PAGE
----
“I wish I could be a student here.” In my first few months working at Proctor, it’s hard to count how many times I’ve heard my fellow faculty say these words. I hear it in the dining hall, I hear it when faculty speak with visiting families, I occasionally hear it when teachers are (gently) reminding their students how many wonderful opportunities they have at their disposal.
And it’s no wonder why the grown ups feel this way – classrooms that feel far more like college seminars than typical high school classes, 2,600 acres of woodlands that serve as a scientific field site as well as an endless playground of trails, and off-campus programs all over the world – Proctor is an extraordinary place to be a student.
Much to my delight I’ve found that this sentiment is a reality. If we find time in our busy schedules, we faculty can become students at Proctor by sitting in on classes, collaborating across departments, and guest teaching when the subject in another classroom aligns with our own field of study. I am a director in the Theater program, a filmmaking teacher, as well as a member of the Communications team. And in the in-between, I’ve had the chance to teach an acting workshop to the 9th graders before they attended the fall play I directed (Almost, Maine), guest perform and teach classes on turning personal stories into performance pieces, and co-teach a seminar on dramatic works which examines housing in America and the inequities and complexities that come with such a lesson. Currently, I am a guest teacher and student in an English/History collaborative class titled Culture and Conflict, where the students are studying a play written by inmates of a New Jersey prison called Caged.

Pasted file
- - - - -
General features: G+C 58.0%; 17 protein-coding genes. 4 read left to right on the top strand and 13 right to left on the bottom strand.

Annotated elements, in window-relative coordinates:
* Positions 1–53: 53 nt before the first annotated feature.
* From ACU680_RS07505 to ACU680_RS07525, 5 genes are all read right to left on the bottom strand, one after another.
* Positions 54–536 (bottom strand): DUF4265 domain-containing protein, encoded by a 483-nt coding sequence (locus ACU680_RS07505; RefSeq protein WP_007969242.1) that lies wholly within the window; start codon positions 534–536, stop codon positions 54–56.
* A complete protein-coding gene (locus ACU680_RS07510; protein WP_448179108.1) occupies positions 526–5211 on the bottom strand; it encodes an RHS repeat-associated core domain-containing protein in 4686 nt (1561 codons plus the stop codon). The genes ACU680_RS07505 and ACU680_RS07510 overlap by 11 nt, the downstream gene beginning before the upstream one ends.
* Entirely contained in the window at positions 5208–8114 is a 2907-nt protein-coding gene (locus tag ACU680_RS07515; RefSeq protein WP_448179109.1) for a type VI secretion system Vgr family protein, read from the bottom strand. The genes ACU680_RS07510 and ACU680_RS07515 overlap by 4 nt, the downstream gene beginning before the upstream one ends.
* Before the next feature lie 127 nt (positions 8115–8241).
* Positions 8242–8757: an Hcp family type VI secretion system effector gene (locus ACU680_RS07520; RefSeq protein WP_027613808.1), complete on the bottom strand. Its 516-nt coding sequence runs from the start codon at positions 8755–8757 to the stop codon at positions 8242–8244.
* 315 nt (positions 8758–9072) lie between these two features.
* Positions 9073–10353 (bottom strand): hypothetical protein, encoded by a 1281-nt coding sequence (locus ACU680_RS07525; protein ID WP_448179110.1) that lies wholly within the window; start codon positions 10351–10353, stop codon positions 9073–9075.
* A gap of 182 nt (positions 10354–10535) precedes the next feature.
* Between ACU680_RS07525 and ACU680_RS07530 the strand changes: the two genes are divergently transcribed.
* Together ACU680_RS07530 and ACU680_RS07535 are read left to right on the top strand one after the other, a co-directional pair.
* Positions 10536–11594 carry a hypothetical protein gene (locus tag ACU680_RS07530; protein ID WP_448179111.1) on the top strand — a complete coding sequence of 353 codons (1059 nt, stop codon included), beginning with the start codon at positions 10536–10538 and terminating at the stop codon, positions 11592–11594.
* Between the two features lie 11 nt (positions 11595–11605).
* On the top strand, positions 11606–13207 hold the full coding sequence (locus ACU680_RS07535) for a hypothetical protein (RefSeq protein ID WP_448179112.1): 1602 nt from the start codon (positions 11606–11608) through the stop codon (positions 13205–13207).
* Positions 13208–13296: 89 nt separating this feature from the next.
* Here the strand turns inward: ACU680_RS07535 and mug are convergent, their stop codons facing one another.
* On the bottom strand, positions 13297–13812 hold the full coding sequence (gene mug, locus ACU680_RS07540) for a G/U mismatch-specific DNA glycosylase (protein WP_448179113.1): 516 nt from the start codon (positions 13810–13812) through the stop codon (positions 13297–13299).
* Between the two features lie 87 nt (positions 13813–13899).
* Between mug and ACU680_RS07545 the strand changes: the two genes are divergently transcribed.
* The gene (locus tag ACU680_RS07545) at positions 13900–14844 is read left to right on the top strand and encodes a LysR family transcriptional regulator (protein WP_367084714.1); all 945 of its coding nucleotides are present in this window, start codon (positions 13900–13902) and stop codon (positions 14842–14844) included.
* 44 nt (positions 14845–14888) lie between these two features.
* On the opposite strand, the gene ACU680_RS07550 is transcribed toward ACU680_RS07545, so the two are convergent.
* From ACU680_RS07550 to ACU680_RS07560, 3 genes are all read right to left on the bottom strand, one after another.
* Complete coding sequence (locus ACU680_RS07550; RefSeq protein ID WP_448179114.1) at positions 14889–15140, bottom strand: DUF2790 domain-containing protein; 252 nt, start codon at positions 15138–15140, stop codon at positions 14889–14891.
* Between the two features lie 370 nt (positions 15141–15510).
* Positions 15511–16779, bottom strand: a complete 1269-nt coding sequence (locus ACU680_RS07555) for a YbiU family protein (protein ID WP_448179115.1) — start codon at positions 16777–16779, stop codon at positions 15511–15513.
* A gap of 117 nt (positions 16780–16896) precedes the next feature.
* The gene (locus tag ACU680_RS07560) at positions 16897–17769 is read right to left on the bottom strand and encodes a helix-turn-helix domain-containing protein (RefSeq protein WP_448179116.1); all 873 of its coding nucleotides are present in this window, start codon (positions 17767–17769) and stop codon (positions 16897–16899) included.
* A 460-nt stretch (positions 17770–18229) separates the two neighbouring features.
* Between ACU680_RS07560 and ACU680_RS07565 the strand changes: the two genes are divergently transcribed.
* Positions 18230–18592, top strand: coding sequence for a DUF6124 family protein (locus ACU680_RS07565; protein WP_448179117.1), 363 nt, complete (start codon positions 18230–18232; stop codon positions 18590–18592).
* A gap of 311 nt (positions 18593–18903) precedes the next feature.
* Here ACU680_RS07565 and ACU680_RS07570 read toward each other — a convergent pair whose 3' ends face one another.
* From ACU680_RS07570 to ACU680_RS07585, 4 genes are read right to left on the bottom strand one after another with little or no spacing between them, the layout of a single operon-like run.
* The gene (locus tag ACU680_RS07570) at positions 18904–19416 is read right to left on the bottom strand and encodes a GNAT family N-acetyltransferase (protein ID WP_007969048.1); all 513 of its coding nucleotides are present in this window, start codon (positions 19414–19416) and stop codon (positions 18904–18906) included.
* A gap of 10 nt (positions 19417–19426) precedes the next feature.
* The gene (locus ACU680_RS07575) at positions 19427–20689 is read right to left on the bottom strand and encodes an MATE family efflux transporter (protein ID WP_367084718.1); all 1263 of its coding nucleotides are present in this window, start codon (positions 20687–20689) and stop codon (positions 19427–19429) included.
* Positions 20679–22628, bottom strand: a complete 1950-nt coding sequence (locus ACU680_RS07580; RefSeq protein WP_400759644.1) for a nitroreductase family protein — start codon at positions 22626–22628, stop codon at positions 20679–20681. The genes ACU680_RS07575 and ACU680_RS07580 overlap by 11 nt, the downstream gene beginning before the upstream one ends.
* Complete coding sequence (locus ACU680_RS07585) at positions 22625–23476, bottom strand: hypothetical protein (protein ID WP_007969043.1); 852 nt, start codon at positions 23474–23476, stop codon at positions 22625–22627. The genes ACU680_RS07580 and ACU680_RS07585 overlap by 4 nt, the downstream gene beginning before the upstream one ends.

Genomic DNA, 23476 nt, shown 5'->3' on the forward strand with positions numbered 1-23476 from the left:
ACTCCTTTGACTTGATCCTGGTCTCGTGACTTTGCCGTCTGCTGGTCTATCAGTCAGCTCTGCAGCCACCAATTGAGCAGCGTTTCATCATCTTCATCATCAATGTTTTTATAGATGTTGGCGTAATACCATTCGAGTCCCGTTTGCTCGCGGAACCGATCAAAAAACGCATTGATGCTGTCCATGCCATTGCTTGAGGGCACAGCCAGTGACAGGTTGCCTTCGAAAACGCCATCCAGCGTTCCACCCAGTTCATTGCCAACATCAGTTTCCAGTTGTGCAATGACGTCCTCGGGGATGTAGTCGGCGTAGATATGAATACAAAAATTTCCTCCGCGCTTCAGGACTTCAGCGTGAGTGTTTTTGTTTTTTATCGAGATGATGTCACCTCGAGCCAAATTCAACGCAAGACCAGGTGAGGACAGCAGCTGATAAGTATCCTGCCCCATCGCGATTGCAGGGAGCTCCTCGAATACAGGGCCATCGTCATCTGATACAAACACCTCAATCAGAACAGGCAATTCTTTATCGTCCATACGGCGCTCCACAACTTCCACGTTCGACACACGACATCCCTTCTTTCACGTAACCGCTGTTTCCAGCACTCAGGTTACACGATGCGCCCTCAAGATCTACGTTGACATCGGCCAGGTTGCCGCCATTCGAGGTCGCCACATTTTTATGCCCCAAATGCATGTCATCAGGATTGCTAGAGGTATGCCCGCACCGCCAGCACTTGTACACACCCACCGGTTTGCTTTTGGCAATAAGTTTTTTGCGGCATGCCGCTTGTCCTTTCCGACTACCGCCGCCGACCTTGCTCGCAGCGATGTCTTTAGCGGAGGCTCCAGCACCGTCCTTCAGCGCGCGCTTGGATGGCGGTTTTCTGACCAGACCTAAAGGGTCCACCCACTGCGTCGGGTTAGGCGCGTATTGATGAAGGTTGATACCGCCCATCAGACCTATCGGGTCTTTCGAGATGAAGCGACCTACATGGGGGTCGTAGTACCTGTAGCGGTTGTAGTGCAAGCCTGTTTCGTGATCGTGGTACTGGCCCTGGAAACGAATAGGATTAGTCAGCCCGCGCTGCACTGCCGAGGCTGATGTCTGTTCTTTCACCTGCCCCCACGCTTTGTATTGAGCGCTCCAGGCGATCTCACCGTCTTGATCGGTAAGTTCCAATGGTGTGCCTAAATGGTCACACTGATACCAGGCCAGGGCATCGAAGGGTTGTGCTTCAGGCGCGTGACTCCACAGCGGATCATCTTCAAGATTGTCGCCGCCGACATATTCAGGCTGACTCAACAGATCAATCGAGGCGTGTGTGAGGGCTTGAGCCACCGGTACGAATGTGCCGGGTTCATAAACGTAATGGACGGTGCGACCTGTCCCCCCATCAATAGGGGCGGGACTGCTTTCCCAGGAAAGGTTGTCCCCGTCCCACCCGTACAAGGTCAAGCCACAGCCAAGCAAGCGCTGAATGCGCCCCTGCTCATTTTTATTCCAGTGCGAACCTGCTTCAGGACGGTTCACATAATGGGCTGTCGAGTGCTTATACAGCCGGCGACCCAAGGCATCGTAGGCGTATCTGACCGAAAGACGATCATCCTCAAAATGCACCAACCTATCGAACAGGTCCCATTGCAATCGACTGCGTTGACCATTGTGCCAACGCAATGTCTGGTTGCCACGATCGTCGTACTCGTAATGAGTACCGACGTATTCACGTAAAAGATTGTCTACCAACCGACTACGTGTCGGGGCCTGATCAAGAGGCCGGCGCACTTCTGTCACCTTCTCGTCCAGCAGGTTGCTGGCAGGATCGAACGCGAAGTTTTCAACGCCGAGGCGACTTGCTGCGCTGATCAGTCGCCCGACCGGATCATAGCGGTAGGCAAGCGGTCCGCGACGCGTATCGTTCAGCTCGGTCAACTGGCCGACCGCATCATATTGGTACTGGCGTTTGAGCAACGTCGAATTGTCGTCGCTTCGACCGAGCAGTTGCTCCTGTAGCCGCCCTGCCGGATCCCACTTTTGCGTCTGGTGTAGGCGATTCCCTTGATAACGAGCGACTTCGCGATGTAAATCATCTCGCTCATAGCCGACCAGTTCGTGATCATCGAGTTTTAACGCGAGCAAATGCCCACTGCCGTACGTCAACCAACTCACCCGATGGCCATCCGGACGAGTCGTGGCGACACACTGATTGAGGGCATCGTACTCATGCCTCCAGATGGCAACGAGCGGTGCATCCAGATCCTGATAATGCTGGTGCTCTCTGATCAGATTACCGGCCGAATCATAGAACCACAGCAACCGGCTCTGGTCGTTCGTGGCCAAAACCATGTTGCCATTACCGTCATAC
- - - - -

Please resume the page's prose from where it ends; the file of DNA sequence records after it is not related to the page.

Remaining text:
Culture and Conflict is a course that I wish I could have taken in high school. According to its teachers, Ellie Moore and Mel Maness, the class seeks to:
Explore themes involving the family, politics, war, alienation, gender, migration, and issues of cultural assimilation. The aim is to examine cultures and ensuing conflicts from the perspective of various ethnic/racial/national backgrounds and to investigate how people of differing environments make ethical decisions during desperate times. Students will examine nonfiction work/critical essays, primary-source historical images, film, political cartoons, poetry, novels, stories, and music. By delving into such areas of strife, we will strengthen our empathy for those who have not had their stories heard in the past and consider how our attitudes, knowledge, and experiences might influence our relationships today.
As a theater director, I believe Ellie and Melanie’s line: “strengthening our empathy for those who have not had their stories heard” is at the heart of this unit and why they’ve chosen to study a play rather than another literary form. After all, what is the act of putting on a play but an experience where we take on the stories and voices of others? My first questions to the class were: “Why a play? Why not an article or a documentary? What is it about this medium that helps us best get to the issues we’re diving into?” Ellie and her students responded that by bringing the words of the inmate-writers to life, rather than reading an article about them, we honor their stories as well as give them voice and agency.
In short, by bringing this dramatic text into our classroom we are fulfilling the goal of the men locked up: teaching people on the “outside” to what life is like on the “inside” through vulnerable, autobiographical stories. Through incarceration, these inmates' voices have been stripped from them – by reading their words, we give them a chance to speak.
Each week of this first year at Proctor has brought new opportunities and roles. I don’t know what next week will bring as a teacher, or a student, but I’m looking forward to finding out.